Well it happened. My first brew day came and went! Unfortunately I wasn’t able to take any pictures because I think I was too focused on just doing everything right the first time and staging pictures and everything seemed like it would just add another layer of stress onto my first brew day. Now that it’s all said and done though, I think for my next brew I will definitely try and document that process with some great photos.
For those of you that aren’t familiar with the process, the brewing day process is fairly straightforward when extract brewing. Bring the water to a boil, throw in the malt extracts (liquid, dry, specialty grains or a combination thereof), add the hops at the specified times, and cool the wort as quickly as possible. Once cooled, the yeast is then added, and violà, beer is born. Anyone who’s ever done anything knows it was certainly not this straightforward.
Lessons were learned, mistakes were made, but hopefully a solid beers comes out of this process 6 weeks later. In this post I’m just gonna summarize my first brew day, including the things I think I did right and the things I could have probably done better. The list for the latter will probably be much longer.
Things I think I did well:
Preparation – I was well prepared for this brew day and I had everything I needed at hand. I had made the necessary arrangements ahead of time, like a method to cool the wort quickly, sanitation needs, a big enough boil kettle, etc. I never had to run out of the house to get something.
Sanitation – I was very meticulous with my sanitation for the most part. Even before the boil I think I was pretty good about it. I made a 2.5 gallon batch of StarSan no-rinse sanitizer and used that for the entire brew day. Pretty much all of my equipment that touched the wort (unfermented beer) was thoroughly sanitized. All this being said sanitation will also be in my “things I didn’t do well” category as well. More on that to follow.
Things I didn’t do so well:
Sanitation – Somehow, despite my meticulous oversight, possible contaminations still happened. When I was trying to crash cool the wort as quickly as possible I had decided to use an ice bath. I put the boil kettle in the ice bath but wanted to put some more ice. As I was pouring in the ice, some of it fell into the boil kettle which had no lid. The wine thief that I used to get some wort to take a gravity reading had been sitting on the counter after the sanitizer bucket, which may have contaminated the wort. Some tap water accidentally fell into it as well when I was filling up the ice bath. Little things like this can have a snowball effect in brewing that can lead to a sub-par finished product.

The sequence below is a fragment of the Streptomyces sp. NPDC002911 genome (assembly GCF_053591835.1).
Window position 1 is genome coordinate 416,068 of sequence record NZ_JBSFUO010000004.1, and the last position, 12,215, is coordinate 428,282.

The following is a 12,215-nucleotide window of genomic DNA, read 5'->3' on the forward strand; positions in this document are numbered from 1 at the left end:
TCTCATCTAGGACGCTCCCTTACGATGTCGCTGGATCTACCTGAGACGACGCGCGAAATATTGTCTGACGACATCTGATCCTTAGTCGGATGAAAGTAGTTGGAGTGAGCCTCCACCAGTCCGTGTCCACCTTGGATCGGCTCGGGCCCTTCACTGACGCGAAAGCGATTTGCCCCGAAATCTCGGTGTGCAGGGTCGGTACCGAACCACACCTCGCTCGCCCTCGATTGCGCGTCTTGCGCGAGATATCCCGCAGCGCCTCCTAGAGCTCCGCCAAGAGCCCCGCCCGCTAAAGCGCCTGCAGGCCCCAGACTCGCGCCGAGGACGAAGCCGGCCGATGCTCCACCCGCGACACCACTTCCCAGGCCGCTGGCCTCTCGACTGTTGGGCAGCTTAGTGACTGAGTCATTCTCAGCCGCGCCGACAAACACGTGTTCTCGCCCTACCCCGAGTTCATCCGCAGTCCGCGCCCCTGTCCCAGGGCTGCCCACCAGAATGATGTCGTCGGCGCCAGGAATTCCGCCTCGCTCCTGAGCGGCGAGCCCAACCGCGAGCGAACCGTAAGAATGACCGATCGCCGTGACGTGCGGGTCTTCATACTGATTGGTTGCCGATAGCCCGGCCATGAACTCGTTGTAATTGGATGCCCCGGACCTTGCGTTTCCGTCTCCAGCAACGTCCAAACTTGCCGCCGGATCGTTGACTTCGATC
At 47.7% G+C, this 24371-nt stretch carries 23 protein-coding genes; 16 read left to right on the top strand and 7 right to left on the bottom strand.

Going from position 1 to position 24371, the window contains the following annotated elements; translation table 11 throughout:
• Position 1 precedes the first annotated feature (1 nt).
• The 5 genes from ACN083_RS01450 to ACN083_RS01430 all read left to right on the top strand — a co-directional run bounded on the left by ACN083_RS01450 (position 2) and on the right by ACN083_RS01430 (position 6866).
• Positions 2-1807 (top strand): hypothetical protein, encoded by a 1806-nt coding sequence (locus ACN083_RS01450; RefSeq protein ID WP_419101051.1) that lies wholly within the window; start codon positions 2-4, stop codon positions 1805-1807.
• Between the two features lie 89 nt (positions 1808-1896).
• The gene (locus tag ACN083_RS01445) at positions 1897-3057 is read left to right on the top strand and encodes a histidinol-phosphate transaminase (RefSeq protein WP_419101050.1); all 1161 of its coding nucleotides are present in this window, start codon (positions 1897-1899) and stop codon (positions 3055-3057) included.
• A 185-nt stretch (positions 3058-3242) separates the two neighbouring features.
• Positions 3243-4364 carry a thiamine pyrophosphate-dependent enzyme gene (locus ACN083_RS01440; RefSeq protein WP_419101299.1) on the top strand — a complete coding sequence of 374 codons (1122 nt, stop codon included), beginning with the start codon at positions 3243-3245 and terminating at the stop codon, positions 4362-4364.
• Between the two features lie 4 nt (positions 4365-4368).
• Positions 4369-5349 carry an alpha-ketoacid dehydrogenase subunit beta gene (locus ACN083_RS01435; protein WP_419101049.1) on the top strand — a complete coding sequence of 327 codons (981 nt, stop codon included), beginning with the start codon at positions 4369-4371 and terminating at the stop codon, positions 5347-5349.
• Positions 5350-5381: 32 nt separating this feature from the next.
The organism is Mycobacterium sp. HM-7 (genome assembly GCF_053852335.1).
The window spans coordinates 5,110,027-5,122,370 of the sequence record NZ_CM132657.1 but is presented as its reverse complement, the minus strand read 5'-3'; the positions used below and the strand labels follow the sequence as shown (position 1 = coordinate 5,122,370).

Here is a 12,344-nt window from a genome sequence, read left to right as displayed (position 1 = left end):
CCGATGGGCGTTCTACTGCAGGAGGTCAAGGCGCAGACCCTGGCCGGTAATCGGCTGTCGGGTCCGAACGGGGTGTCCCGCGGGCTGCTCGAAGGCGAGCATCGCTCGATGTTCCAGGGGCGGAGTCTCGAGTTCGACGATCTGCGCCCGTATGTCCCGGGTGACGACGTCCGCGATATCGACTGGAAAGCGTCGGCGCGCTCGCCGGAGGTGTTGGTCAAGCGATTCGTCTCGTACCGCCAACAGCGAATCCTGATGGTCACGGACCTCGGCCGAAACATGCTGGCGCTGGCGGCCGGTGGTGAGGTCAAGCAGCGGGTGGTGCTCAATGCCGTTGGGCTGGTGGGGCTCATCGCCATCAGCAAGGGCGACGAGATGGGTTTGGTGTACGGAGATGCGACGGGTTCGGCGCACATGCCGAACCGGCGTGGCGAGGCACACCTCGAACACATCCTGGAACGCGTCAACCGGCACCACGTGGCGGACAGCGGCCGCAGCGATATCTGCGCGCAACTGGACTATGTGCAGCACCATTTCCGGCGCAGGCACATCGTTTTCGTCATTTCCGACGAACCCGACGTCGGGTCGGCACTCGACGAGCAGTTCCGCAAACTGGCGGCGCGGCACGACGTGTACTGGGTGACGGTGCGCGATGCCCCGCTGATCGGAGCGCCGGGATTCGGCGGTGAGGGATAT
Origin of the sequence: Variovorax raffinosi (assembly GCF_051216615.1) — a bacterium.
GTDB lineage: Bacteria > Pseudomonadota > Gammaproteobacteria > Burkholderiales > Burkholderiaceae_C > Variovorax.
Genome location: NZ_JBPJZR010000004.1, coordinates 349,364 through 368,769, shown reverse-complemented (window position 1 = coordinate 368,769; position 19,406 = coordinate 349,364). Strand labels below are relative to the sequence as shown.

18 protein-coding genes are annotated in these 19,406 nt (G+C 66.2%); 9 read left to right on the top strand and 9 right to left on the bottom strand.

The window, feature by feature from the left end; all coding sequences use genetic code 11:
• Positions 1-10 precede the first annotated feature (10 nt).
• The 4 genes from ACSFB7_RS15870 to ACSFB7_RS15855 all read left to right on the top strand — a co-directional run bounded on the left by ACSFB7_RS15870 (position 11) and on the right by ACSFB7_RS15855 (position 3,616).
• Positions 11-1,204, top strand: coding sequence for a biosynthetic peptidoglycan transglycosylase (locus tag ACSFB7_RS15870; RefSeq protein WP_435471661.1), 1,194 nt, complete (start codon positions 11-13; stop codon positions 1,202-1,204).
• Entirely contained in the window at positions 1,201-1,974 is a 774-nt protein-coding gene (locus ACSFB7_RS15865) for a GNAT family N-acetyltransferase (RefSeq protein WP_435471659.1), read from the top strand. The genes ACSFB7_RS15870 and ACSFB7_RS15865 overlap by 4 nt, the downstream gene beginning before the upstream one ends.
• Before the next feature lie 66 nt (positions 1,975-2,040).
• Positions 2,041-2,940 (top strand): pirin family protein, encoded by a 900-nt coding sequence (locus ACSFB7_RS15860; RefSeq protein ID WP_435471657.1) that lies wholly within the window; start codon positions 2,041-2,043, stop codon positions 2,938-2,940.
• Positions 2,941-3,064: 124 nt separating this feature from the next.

Pitching the Yeast – “Pitching” is just the brewers term for moving something from one container to another. The directions on the yeast package I bought clearly stated to not pitch the yeast until the wort was no longer warm to the touch. For some reason I interpreted that as “pitch the yeast when the wort is still hot because you’re a rebel and do whatever the hell you want.” Seriously though I’m not sure what I was thinking by pitching the yeast into such hot wort, but once I did it I groaned and began the whole “woe is me…” routine. I just hope this won’t have any real effect on the end product.
Fermentation – It is currently 95 degrees F in Albuquerque, and my house being built in the 1950s, is not exactly a model of heating and cooling efficiency. My fermentation temperature is running at about 82 degrees, which is seriously like 20 degrees higher than what I want from it, so I’m currently trying to jerry-rig some kind of system that allows me to keep my fermentation at a much lower temperature. A hot fermentation can seriously affect the finished product of a beer, so I need to come up with a solution fast. Add to that the fact the fact that fermentation is an exothermic process (gives off heat), and I have a real situation at hand…
Miscellaneous – I cut the dry hopping bag open when I shouldn’t have. I spilled water everywhere! I missed the timing on one of the hop additions (well two actually). I think I may have activated my yeast too early which could stress them before even adding them to the wort. I forgot to oxygenate the wort before I added the yeast so I ended up shaking the yeast around inside the wort trying to get some oxygen in there. I could go on and on but you get the picture.
Wow, I should have ended with the things I did right! I’m sure your confidence in my brewing is thoroughly shaken after that list of screw-ups. However, I am mostly confident a solid beer will be the pot of gold at the end of the rainbow here. The first brew day is always learning experience, and I learned a hell of a lot from this one. Next brew day should go much more smoothly, and my beer can only really go uphill from here.
Until next time, brew on.